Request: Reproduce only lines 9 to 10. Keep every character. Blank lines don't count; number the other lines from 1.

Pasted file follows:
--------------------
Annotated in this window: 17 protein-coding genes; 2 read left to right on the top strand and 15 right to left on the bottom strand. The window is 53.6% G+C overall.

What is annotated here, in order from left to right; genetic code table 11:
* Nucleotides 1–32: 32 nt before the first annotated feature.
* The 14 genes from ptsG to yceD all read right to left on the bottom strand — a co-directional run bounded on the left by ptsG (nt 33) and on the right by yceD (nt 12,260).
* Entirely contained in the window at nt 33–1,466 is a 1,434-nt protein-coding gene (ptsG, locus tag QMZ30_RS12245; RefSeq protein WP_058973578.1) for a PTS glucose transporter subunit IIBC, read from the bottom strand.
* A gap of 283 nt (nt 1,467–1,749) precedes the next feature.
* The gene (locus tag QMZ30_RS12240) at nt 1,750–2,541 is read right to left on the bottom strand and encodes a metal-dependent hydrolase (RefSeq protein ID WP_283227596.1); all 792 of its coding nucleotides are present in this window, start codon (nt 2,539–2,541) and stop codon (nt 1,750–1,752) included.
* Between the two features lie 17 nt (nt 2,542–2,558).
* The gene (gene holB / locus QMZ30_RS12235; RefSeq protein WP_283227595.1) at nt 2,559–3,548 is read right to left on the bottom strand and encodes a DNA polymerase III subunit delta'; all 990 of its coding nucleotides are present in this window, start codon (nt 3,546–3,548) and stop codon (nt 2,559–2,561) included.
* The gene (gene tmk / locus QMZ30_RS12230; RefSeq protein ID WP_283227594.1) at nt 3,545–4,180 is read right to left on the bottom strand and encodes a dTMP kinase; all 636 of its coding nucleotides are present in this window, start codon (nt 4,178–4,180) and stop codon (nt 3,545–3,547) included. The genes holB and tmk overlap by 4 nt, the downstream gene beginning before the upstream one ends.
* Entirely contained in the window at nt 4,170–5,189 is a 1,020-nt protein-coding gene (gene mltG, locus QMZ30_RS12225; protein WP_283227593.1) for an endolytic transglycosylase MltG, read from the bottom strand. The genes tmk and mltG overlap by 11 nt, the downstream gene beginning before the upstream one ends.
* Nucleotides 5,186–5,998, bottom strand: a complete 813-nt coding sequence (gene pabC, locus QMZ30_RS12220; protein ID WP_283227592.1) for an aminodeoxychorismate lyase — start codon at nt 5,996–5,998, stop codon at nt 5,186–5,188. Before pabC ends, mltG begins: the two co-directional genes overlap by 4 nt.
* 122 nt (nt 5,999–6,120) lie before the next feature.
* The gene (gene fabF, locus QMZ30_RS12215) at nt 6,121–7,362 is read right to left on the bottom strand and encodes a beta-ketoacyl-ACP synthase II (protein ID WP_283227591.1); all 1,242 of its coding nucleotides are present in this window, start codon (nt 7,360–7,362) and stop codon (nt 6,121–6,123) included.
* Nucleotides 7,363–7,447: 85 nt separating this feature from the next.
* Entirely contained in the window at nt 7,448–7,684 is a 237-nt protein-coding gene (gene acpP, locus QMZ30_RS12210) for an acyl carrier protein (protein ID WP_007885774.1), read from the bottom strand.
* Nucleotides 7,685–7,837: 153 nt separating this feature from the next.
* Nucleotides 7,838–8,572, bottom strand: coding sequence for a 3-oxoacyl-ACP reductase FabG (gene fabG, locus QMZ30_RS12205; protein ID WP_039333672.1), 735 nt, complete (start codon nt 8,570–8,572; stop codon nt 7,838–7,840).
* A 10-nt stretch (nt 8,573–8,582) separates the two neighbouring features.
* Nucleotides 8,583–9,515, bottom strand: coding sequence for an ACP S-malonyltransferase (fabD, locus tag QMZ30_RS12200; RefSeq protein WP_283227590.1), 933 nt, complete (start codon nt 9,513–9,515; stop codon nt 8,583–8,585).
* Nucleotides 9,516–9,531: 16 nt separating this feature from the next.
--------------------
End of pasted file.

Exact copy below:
* The gene (gene holB / locus QMZ30_RS12235; RefSeq protein WP_283227595.1) at nt 2,559–3,548 is read right to left on the bottom strand and encodes a DNA polymerase III subunit delta'; all 990 of its coding nucleotides are present in this window, start codon (nt 3,546–3,548) and stop codon (nt 2,559–2,561) included.
* The gene (gene tmk / locus QMZ30_RS12230; RefSeq protein ID WP_283227594.1) at nt 3,545–4,180 is read right to left on the bottom strand and encodes a dTMP kinase; all 636 of its coding nucleotides are present in this window, start codon (nt 4,178–4,180) and stop codon (nt 3,545–3,547) included. The genes holB and tmk overlap by 4 nt, the downstream gene beginning before the upstream one ends.